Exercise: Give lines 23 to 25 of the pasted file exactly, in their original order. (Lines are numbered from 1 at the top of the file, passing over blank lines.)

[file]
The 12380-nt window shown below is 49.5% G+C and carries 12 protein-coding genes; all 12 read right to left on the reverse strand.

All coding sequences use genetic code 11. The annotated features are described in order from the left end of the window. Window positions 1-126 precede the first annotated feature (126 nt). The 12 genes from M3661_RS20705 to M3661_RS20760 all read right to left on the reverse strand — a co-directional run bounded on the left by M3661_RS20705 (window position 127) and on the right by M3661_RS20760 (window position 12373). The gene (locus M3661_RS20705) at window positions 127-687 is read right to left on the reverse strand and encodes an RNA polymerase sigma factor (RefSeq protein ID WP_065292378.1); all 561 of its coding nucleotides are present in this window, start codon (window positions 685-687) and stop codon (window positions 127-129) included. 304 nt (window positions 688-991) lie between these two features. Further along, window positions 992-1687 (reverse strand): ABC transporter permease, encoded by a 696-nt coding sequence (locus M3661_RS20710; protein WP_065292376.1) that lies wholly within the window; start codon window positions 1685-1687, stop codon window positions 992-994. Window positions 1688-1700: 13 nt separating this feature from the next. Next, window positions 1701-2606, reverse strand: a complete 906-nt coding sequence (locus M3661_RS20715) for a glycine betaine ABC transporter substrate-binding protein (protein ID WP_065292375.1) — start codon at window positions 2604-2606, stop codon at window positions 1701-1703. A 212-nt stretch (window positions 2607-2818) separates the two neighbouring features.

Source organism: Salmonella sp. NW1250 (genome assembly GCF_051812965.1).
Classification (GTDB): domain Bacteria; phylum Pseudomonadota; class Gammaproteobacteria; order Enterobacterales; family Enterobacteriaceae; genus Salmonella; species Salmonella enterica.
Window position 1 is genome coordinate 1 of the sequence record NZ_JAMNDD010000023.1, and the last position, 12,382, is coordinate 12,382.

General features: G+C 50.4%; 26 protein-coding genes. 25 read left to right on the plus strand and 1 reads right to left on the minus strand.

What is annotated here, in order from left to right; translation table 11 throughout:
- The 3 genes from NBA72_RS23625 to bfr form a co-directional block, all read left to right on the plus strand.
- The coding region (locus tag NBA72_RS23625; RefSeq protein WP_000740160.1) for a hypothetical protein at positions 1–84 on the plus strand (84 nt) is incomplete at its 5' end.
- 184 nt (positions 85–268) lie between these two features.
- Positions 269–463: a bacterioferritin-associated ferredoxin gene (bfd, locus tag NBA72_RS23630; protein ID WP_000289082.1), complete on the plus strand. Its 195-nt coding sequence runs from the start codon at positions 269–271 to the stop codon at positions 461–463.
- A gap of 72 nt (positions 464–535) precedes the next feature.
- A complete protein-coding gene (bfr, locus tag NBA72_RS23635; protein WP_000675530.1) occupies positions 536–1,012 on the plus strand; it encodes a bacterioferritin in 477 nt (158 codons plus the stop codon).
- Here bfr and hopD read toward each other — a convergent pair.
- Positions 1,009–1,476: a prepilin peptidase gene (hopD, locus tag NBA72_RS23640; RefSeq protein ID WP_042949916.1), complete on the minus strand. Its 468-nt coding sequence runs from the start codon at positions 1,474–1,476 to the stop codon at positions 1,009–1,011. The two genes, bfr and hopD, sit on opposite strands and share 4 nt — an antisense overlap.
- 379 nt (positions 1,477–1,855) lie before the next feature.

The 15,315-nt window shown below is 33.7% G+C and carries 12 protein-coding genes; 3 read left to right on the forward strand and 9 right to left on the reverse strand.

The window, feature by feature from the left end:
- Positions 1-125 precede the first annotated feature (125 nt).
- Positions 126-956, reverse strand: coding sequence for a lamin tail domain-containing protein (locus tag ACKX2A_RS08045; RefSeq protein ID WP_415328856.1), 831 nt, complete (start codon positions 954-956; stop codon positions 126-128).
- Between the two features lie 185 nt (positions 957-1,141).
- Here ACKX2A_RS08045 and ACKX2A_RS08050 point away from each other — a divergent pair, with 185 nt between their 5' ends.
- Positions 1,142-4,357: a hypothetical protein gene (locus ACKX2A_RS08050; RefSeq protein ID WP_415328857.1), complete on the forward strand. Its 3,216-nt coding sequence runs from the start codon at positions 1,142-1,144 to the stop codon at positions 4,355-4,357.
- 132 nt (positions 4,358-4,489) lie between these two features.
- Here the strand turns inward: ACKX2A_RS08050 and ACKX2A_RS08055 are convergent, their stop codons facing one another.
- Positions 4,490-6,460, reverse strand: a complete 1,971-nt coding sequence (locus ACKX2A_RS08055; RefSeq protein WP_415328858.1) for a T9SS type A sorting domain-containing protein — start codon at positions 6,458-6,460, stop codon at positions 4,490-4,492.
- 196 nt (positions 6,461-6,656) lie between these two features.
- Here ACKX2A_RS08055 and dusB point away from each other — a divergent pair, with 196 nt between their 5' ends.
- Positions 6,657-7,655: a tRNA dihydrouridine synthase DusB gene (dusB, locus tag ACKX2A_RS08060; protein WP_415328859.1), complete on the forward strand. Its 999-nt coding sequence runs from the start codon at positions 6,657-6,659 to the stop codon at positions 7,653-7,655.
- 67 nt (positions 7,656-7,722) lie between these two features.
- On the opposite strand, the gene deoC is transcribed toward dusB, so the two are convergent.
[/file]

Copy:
- Positions 1,142-4,357: a hypothetical protein gene (locus ACKX2A_RS08050; RefSeq protein ID WP_415328857.1), complete on the forward strand. Its 3,216-nt coding sequence runs from the start codon at positions 1,142-1,144 to the stop codon at positions 4,355-4,357.
- 132 nt (positions 4,358-4,489) lie between these two features.
- Here the strand turns inward: ACKX2A_RS08050 and ACKX2A_RS08055 are convergent, their stop codons facing one another.